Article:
Building Electronics That Can Work on Venus

Artist's impression of the surface of Venus, showing its lightning storms and a volcano in the distance. Credit and ©: European Space Agency/J. Whatmore

The weather on Venus is like something out of Dante’s Inferno. The average surface temperature – 737 K (462 °C; 864 °F) – is hot enough to melt lead and the atmospheric pressure is 92 times that of Earth’s at sea level (9.2 MPa). For this reason, very few robotic missions have ever made it to the surface of Venus, and those that have did not last long – ranging from about 20 minutes to just over two hours.

Hence why NASA, with an eye to future missions, is looking to create robotic missions and components that can survive inside Venus’ atmosphere for prolonged periods of time. These include the next-generation electronics that researchers from NASA Glenn Research Center (GRC) recently unveiled. These electronics would allow a lander to explore Venus surface for weeks, months, or even years.

In the past, landers developed by the Soviets and NASA to explore Venus – as part of the Venera and Mariner programs, respectively – relied on standard electronics, which were based on silicon semiconductors. These are simply not capable of operating in the temperature and pressure conditions that exist on the surface of Venus, and therefore required that they have protective casings and cooling systems.

Naturally, it was only a matter of time before these protections failed and the probes stopped transmitting. The record was achieved by the Soviets with their Venera 13 probe, which transmitted for 127 minutes between its descent and landing. Looking ahead, NASA and other space agencies want to develop probes that can gather as much information as they can on Venus’s atmosphere, surface, and geological history before they time out.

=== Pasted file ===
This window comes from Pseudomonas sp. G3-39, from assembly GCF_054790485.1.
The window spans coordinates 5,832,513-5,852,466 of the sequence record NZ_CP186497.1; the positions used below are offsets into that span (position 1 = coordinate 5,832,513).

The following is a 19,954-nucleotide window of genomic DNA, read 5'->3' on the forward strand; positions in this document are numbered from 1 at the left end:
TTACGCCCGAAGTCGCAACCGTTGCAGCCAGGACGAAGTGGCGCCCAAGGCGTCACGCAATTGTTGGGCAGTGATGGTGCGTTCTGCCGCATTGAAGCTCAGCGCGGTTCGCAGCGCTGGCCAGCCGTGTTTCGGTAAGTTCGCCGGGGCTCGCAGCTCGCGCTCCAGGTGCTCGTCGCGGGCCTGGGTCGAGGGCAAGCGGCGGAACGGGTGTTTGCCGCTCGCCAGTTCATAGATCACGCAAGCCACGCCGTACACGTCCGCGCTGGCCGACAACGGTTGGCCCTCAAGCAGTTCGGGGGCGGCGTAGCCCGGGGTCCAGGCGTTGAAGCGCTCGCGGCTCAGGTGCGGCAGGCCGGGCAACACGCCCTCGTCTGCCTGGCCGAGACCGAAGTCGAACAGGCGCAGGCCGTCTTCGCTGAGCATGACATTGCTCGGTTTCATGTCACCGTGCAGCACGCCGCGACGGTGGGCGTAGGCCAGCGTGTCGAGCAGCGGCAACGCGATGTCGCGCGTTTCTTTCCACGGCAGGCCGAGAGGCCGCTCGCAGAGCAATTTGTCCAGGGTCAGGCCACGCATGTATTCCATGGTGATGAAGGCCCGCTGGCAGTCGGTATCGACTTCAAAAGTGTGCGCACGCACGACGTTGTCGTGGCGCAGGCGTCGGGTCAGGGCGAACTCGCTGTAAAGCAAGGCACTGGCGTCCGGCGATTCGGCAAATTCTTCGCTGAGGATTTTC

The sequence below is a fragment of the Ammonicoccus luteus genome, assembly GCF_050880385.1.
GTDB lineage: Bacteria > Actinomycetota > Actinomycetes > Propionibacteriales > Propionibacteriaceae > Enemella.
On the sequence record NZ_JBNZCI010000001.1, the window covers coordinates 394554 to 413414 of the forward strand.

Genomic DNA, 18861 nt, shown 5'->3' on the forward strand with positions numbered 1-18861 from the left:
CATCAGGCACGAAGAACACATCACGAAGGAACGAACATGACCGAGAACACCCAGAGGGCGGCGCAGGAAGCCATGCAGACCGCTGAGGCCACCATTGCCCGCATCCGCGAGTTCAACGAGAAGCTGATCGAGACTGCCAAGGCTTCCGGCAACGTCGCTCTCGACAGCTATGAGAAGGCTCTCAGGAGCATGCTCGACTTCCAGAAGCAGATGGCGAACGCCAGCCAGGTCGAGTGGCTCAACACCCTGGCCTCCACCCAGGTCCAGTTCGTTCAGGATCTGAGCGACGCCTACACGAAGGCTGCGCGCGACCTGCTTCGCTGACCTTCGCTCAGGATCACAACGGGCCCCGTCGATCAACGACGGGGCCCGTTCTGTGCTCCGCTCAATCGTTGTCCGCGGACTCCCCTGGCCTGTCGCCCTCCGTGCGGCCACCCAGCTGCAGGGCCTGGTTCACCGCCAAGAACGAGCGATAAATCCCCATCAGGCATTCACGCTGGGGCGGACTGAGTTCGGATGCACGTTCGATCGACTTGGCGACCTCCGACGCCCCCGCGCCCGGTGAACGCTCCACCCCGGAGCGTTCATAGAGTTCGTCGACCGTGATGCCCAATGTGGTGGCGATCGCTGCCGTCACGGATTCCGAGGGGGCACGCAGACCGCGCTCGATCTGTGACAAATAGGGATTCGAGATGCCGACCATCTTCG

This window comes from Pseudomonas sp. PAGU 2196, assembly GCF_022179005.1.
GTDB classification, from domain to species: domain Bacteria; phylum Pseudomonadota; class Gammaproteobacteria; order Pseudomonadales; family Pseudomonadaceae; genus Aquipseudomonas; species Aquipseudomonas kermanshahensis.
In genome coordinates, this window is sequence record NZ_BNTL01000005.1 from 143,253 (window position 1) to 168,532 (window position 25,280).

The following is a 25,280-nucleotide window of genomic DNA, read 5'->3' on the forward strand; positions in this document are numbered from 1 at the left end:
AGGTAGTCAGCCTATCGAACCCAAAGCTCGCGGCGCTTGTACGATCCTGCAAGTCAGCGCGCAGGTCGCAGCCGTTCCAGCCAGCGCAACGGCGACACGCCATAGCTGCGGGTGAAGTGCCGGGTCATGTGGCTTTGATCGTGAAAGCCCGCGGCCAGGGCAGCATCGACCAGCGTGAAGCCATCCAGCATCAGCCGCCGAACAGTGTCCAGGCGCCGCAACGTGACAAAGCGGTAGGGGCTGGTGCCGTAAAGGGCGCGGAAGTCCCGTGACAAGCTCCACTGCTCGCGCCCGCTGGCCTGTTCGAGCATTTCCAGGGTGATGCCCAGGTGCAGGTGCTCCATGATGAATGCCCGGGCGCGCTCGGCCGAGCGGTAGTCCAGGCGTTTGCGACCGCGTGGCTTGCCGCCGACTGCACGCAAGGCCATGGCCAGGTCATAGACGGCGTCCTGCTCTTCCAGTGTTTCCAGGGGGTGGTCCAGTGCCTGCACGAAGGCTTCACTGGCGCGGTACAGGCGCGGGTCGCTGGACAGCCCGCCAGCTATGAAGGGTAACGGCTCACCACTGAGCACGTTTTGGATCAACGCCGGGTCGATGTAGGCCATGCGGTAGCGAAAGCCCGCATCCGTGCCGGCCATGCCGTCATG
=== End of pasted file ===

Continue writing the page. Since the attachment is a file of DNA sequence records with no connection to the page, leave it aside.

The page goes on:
To do this, a team from NASA’s GRC has been working to develop electronics that rely on silcon carbide (SiC) semiconductors, which would be capable of operating at or above Venus’ temperatures. Recently, the team conducted a demonstration using the world’s first moderately-complex SiC-based microcircuits, which consisted of tens or more transistors in the form of core digital logic circuits and analog operation amplifiers.

These circuits, which would be used throughout the electronic systems of a future mission, were able to operate for up to 4000 hours at temperatures of 500 °C (932 °F) – effectively demonstrated that they could survive in Venus-like conditions for prolonged periods. These tests took place in the Glenn Extreme Environments Rig (GEER), which simulated Venus’ surface conditions, including both the extreme temperature and high pressure.

Back in April of 2016, the GRC team tested a SiC 12-transistor ring oscillator using the GEER for a period of 521 hours (21.7 days). During the test, they raised they subjected the circuits to temperatures of up to 460 °C (860 °F), atmospheric pressures of 9.3 MPa and supercritical levels of CO² (and other trace gases). Throughout the entire process, the SiC oscillator showed good stability and kept functioning.

SiC high-temperature electronics before and after testing in Venus surface conditions (rugged operation for extended durations). Credits: Marvin Smith/David Spry/NASA GRC

This test was ended after 21 days due to scheduling reasons, and could have gone on much longer. Nevertheless, the duration constituted a significant world record, being orders of magnitude longer than any other demonstration or mission that has been conducted. Similar tests have shown that ring oscillator circuits can survive for thousands of hours at temperatures of 500 °C (932 °F) in Earth-air ambient conditions.

Such electronics constitute a major shift for NASA and space exploration, and would enable missions that were previously impossible. NASA’s Science Mission Direction (SMD) plans to incorporate SiC electronics on their Long-Life In-situ Solar System Explorer (LLISSE). A prototype is currently being developed for this low-cost concept, which would provide basic, but highly valuable scientific measures from the surface of Venus for months or longer.

Other plans to build a survivable Venus explorer include the Automaton Rover for Extreme Environments (AREE), a “steampunk rover” concept that relies on analog components rather than complex electronic systems. Whereas this concepts seeks to do away with electronics entirely to ensure a Venus mission could operate indefinitely, the new SiC electronics would allow more complex rovers to continue operating in extreme conditions.